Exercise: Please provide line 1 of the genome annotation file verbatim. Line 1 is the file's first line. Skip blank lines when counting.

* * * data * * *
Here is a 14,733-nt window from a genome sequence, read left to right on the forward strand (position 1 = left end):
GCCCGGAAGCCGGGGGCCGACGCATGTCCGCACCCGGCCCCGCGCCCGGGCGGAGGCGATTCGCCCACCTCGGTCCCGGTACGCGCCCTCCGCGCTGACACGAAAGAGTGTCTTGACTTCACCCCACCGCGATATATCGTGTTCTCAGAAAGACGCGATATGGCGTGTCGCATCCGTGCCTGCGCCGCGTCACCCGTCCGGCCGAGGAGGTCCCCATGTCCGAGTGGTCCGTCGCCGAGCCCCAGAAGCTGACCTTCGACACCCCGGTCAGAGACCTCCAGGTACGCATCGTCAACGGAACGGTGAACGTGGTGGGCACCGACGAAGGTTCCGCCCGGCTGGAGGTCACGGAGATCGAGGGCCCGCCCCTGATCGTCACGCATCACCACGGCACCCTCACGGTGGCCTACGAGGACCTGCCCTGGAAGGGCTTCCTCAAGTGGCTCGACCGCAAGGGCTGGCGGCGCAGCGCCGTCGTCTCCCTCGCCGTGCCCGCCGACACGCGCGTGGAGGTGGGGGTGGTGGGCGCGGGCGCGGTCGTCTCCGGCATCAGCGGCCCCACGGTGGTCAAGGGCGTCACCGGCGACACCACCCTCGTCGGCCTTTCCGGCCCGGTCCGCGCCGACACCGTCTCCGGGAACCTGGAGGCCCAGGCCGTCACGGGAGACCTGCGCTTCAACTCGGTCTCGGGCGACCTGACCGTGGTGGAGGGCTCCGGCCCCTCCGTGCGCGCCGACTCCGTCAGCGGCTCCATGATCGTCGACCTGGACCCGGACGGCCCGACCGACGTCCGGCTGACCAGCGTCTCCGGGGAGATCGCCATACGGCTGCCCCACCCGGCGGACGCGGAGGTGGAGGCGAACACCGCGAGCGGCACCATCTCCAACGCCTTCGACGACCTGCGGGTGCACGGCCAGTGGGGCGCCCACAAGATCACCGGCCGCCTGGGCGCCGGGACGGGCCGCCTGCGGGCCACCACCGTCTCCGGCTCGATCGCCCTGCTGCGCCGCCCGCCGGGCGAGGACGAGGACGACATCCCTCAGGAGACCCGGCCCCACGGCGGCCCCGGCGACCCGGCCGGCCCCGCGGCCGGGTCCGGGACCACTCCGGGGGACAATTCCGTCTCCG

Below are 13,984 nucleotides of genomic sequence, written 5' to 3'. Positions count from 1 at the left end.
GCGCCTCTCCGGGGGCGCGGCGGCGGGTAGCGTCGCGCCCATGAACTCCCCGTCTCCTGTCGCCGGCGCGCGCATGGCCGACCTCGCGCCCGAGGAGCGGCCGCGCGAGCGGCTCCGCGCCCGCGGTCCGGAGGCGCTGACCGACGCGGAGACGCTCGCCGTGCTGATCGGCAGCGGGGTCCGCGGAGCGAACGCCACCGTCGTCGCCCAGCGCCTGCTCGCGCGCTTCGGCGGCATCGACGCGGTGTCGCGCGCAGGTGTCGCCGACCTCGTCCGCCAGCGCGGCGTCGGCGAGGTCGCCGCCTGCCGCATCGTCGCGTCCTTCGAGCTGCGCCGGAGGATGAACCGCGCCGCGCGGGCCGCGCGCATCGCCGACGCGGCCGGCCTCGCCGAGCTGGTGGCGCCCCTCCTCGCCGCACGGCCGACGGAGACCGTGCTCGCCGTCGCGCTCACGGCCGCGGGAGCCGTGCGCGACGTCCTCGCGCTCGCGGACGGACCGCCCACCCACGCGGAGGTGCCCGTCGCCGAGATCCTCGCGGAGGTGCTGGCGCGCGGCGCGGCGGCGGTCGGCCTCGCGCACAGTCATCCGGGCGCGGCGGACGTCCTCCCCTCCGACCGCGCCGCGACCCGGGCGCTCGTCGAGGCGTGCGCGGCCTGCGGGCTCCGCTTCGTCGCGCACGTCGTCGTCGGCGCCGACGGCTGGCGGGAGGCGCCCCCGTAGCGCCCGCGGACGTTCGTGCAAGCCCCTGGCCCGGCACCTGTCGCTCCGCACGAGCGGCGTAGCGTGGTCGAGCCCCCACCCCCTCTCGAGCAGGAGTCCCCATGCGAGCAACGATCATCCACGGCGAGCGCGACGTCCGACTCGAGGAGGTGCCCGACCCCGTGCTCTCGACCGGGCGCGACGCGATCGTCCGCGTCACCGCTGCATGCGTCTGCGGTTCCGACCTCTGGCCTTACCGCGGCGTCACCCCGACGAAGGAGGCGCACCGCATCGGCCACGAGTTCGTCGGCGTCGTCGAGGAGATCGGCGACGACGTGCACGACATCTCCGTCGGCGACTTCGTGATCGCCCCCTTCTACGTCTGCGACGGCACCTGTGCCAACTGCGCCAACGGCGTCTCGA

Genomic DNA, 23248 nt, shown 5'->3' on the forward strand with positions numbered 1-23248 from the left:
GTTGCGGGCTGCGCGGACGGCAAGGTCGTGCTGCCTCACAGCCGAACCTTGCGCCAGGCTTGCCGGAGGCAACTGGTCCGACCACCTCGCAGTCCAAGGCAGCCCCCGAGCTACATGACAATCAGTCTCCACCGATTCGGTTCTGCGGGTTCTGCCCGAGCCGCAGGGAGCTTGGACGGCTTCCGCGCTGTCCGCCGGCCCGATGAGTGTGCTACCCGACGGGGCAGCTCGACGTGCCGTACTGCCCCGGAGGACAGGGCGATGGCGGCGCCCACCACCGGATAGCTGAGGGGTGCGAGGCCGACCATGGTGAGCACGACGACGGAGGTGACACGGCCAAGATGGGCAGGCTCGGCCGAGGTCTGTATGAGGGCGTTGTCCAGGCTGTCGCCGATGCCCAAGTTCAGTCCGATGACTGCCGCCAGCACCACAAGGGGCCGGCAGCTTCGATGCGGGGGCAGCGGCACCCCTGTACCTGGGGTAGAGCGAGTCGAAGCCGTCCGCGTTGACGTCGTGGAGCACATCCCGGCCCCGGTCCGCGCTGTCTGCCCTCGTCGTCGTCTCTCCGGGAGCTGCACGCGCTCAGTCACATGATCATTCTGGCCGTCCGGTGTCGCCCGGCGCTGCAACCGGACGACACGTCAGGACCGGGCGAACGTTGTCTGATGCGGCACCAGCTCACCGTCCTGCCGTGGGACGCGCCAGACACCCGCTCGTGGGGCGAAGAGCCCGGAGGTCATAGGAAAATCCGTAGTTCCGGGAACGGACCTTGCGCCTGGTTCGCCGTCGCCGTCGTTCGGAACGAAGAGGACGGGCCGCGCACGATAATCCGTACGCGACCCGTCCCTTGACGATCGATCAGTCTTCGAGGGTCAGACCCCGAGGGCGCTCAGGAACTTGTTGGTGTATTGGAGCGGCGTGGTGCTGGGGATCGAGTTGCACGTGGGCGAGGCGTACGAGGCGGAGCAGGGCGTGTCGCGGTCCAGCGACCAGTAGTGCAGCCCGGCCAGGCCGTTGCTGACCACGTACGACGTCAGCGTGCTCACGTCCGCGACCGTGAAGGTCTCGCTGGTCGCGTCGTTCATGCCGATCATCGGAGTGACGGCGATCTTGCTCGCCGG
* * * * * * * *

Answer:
Here is a 14,733-nt window from a genome sequence, read left to right on the forward strand (position 1 = left end):